Request timeout: Postman does limit the total time that a monitor can run for to 5 minutes. But if we had a monitor with few requests and one of them was hanging, it could prevent other requests from running. To avoid this, we can use the request timeout option. We need to specify how long Postman should wait for a request to return data before it considers the request to have timed out.



Delay between requests: Some services need a short pause between requests to allow data to be fully synchronized. If we need to do something like this in a monitor, we can use the delay between requests option to specify the time in milliseconds, that we want the Postman to wait after a request has finished before sending a new one. But remember, if we make the delay too long, we won't be able to run many requests in our monitor. Beware!




Managing redirects behavior: Some API responses return a redirect response. These are responses that have a status code starting with 3. They tell the browser that it should immediately load a new URL, which is provided in the location header of the initial response. Sometimes, we may want to have a monitor that checks that an API endpoint is returning the correct redirect but not want the monitor to actually follow that redirect. In that case, we can use the Don't follow redirects option to tell Postman that we do not want it to load the redirect URL.



Managing SSL Validation: Disabling the SSL validation will tell Postman not to check for an SSL security certificate and so it will prevent our monitors from failing due to missing certificates.


ADDING TESTS TO MONITOR: We could just add a check that verifies the data, but then everytime when there is a minor change in the request, we may need to update our monitor. Instead we could just check directly but adding a test to the request.



We are all set! Now lets run the monitor!


VIEW MONITOR RESULTS: Having learned about how to monitor the APIs in Postman, lets move on to viewing monitor results. Once we have created our monitors, they will run on the schedule we specified. If a monitor fails, Postman will send us an email letting us know that there is a problem. This email will let us know about the failure and give us a link that will take us to the monitor. Postman will also send us a weekly summary of our monitors so that you we see how they are doing overall. Though monitors run on the specified schedule, if we suspect there might be an issue, or we just want to check something out, we can manually run our monitor outside the specified schedule. Lets view the results.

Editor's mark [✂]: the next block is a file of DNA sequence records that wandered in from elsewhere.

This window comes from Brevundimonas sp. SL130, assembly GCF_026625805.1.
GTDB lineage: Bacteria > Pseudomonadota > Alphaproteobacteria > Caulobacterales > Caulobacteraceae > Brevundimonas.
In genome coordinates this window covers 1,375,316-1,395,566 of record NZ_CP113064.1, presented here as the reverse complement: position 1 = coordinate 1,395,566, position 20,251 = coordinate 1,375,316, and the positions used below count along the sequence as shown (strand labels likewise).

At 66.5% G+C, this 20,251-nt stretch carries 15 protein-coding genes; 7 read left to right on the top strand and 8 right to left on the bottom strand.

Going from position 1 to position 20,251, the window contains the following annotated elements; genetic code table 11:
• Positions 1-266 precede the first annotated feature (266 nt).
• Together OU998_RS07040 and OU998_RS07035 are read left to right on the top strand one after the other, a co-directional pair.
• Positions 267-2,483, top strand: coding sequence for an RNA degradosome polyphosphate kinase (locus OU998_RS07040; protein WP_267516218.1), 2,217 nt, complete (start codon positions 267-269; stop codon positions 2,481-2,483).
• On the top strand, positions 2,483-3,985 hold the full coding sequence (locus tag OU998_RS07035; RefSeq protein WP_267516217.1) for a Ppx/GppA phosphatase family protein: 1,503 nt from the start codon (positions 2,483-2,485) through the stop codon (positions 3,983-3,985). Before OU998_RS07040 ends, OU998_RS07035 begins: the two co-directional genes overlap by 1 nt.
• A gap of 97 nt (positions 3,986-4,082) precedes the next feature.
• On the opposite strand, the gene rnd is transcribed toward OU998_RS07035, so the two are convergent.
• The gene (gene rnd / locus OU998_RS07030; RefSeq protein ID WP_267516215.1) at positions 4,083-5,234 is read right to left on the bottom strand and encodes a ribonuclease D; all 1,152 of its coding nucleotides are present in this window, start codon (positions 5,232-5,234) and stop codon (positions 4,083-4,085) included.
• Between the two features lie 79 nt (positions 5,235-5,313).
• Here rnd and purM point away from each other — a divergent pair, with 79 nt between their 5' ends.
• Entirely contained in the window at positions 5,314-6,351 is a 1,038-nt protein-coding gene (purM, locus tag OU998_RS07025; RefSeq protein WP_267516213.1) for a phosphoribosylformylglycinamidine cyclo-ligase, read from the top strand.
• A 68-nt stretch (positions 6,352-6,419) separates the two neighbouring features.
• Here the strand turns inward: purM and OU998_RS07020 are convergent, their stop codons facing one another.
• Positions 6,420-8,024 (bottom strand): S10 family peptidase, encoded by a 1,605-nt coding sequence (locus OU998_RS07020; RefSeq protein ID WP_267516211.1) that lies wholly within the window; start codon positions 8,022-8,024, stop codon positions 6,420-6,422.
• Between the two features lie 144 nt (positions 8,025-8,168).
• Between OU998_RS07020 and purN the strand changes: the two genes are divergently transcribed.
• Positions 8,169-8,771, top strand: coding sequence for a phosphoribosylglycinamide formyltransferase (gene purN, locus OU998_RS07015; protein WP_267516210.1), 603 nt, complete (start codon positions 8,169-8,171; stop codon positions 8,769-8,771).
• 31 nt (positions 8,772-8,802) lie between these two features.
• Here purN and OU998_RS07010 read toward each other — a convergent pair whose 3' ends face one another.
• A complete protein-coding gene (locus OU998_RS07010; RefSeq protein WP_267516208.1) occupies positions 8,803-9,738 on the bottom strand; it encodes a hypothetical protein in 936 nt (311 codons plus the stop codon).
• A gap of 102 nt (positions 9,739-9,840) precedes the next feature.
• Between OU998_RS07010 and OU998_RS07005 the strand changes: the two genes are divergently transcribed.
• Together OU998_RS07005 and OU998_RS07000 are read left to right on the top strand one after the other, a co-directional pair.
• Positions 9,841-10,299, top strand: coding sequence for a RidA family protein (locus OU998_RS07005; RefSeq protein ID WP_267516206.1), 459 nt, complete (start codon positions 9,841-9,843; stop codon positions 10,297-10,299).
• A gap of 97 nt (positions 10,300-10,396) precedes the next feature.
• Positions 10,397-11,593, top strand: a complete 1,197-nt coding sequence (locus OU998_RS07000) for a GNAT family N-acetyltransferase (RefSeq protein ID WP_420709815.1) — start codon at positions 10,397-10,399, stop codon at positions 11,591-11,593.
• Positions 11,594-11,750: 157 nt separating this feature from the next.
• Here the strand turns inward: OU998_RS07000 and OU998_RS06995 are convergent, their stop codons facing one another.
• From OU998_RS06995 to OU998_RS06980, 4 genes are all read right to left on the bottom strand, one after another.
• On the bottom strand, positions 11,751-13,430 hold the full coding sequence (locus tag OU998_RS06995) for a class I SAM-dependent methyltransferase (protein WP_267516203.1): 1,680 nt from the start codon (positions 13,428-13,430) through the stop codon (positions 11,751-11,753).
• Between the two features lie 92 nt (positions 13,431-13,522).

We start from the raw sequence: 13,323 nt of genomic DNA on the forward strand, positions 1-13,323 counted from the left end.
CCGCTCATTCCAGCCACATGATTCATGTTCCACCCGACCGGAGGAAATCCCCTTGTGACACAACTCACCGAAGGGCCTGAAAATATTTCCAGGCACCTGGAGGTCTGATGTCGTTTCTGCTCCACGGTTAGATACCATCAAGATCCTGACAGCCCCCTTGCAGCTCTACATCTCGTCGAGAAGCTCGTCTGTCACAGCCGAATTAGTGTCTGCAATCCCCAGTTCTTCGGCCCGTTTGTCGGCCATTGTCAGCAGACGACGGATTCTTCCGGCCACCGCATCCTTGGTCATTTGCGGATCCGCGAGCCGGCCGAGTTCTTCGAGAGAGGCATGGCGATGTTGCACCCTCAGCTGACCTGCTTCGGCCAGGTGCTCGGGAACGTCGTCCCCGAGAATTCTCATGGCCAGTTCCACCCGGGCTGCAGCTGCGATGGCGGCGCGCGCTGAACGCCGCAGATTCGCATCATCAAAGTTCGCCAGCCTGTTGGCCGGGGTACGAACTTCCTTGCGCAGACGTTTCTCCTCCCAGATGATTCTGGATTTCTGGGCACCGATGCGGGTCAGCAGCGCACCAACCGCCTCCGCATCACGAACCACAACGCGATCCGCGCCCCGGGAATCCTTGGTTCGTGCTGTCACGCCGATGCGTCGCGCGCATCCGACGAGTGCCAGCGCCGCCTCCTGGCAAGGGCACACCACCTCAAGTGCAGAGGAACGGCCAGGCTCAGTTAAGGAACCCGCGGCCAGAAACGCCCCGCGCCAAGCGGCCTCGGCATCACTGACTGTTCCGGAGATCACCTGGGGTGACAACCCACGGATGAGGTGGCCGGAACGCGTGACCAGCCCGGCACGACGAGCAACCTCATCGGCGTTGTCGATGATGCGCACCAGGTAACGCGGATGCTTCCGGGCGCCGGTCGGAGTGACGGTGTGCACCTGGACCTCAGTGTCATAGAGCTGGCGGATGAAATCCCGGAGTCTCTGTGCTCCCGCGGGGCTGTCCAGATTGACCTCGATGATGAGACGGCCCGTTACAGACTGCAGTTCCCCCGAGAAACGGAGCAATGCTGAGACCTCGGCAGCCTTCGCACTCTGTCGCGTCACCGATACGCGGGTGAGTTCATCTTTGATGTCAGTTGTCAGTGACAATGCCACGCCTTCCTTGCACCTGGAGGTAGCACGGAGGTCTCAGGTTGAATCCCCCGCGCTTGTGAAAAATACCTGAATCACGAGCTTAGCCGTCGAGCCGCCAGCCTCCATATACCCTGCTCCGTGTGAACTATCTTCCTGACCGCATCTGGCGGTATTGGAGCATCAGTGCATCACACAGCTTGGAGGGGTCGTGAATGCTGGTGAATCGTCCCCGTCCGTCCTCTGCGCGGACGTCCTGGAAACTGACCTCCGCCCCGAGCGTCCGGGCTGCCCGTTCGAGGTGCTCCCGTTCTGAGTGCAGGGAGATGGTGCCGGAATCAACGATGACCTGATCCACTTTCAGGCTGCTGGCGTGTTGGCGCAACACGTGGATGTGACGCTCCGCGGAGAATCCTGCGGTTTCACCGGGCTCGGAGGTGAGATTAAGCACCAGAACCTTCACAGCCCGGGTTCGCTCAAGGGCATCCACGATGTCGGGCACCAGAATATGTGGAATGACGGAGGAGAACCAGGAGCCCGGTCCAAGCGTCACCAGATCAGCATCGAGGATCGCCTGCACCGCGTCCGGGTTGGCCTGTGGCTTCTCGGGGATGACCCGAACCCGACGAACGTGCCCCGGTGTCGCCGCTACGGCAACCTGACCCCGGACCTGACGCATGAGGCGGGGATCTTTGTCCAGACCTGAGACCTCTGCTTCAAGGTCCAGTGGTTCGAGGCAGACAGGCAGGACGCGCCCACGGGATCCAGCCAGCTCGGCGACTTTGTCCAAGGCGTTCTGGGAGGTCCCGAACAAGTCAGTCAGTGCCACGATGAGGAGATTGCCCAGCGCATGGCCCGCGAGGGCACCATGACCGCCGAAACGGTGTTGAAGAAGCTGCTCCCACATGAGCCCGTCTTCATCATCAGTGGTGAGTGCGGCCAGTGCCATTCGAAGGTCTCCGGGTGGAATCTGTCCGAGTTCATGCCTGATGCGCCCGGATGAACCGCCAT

To view the monitor results go to Monitors tab and select the created monitor from the list. If our monitor has not yet run, we will see a notification to that effect, and we can click on the Run button to kick off a run.




Once the monitor has run, we will see a chart showing some information about that monitor as shown below. Each monitor run is represented by a bar in the graph.







Top part: Shows how long the requests took to resolve

Bottom part: Shows how many of the checks have failed . In the above chart checks have passed and shows green. If the checks have failed, it shows red.


Filters: If a monitor is running on a regular schedule, the number of results on this plot will start to get quite large. However, we can still view the results by using the filtering options. These options can be used to narrow down the results that we see.



Test Results: We can view Test Results below the monitor summary to find more detailed information on our tests, including the passed or failed requests, response codes, and response times.




Yay! We have finally reached the last section of monitoring! So long we have learned how to create and run the monitor. Now we are about to learn how to Delete a monitor. Well, you may think why is it so important. And yes it is really important since they will count against the monitor run quota and will create unnecessary load on the service which we are monitoring. So without any delay lets jump into this section.


CLEANING UP THE MONITORS: To clean up a monitor just follow the steps as below

Step 1: Go to Monitors tab and select the monitor which you have created.

Step 2: Click on View more options (...) button, as you see at the corner of the created monitor

Step 3: Click on Delete on the confirmation dialog.

This will remove the monitor and it will no longer run.






Hurray! That's the end! Hope you had better understanding of monitoring APIs and found it informative. Feel free to post your comments. See you'll soon in my next post! Happy testing!